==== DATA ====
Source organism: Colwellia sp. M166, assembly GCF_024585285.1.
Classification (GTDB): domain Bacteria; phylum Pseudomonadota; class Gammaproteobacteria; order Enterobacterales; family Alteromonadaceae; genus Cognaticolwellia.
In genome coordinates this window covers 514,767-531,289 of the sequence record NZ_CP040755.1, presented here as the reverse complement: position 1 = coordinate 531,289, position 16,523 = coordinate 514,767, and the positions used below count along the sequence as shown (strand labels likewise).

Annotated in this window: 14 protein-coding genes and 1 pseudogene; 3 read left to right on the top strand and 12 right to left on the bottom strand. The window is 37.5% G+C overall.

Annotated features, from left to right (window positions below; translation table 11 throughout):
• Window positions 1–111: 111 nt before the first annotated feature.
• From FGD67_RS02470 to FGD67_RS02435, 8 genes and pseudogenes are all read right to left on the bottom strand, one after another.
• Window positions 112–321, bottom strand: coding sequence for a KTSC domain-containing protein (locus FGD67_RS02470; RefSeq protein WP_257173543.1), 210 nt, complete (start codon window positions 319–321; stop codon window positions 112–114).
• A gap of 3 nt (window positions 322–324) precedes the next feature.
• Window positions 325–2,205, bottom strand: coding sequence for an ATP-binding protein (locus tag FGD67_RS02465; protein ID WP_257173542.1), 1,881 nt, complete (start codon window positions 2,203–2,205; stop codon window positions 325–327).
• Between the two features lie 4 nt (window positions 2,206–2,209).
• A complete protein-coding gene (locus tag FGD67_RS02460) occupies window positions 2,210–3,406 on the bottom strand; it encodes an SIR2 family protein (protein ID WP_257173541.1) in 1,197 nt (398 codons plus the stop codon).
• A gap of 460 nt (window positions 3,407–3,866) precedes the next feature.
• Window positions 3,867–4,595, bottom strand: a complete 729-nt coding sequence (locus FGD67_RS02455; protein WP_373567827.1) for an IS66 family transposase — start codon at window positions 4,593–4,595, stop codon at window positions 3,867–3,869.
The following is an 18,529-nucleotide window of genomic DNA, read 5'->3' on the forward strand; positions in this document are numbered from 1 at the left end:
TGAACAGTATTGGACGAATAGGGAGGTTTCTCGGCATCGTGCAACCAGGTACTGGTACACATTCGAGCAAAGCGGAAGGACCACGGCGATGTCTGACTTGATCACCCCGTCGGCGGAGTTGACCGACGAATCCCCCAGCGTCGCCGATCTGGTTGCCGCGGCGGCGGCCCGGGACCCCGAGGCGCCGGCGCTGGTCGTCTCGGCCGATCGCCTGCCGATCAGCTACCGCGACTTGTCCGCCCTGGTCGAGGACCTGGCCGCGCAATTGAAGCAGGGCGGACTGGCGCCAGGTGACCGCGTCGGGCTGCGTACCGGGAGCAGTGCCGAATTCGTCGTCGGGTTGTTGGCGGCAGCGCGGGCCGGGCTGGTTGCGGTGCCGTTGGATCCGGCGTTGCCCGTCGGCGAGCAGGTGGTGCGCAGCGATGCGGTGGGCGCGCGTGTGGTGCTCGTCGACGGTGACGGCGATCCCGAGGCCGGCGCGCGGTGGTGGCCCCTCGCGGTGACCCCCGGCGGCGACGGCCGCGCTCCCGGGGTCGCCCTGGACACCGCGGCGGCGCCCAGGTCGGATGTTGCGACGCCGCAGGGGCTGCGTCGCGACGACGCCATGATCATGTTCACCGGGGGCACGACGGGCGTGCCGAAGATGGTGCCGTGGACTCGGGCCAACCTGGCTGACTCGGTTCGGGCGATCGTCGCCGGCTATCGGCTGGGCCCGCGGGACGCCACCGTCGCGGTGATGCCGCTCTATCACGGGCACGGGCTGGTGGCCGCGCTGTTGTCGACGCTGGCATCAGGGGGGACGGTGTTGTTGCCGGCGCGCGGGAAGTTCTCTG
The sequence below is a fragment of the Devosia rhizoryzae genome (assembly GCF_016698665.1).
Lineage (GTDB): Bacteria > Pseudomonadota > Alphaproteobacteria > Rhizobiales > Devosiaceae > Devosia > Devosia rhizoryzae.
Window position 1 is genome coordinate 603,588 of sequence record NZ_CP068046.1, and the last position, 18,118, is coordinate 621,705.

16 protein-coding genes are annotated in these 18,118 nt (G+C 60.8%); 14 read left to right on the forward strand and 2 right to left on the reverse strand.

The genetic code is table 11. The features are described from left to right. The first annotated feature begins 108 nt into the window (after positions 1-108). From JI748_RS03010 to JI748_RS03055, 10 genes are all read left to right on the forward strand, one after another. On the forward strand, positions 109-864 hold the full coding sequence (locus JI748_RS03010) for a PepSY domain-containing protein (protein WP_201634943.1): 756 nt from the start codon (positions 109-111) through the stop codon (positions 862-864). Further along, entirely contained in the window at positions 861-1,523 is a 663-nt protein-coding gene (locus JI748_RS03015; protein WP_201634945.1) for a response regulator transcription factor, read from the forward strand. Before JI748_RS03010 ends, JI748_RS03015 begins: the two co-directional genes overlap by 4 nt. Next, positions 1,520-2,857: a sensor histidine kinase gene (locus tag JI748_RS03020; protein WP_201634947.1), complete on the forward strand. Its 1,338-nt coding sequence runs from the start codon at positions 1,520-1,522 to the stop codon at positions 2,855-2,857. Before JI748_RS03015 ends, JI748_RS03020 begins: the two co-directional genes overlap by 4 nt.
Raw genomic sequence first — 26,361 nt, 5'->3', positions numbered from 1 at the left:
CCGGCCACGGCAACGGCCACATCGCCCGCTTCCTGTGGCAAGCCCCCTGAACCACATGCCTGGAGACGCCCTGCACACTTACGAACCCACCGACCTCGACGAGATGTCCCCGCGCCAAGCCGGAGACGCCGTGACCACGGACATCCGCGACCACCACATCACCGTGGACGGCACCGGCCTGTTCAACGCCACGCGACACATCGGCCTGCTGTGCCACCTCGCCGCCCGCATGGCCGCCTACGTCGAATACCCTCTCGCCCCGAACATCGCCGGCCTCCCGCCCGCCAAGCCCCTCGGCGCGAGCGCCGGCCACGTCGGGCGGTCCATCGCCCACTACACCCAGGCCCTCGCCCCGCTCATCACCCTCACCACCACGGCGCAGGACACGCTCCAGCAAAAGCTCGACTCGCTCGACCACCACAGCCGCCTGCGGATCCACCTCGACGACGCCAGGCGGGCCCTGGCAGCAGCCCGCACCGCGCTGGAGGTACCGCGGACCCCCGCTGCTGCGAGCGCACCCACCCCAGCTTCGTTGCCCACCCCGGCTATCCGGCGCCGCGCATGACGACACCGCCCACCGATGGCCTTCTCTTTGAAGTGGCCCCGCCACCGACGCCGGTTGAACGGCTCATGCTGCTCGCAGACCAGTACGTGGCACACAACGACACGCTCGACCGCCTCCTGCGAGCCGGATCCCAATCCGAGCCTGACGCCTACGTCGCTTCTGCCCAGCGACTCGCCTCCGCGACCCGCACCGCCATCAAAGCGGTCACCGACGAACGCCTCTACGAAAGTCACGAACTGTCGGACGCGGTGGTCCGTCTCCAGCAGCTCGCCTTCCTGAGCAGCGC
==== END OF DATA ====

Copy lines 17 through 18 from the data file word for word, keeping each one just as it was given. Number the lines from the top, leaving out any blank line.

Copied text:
The sequence below is a fragment of the Devosia rhizoryzae genome (assembly GCF_016698665.1).
Lineage (GTDB): Bacteria > Pseudomonadota > Alphaproteobacteria > Rhizobiales > Devosiaceae > Devosia > Devosia rhizoryzae.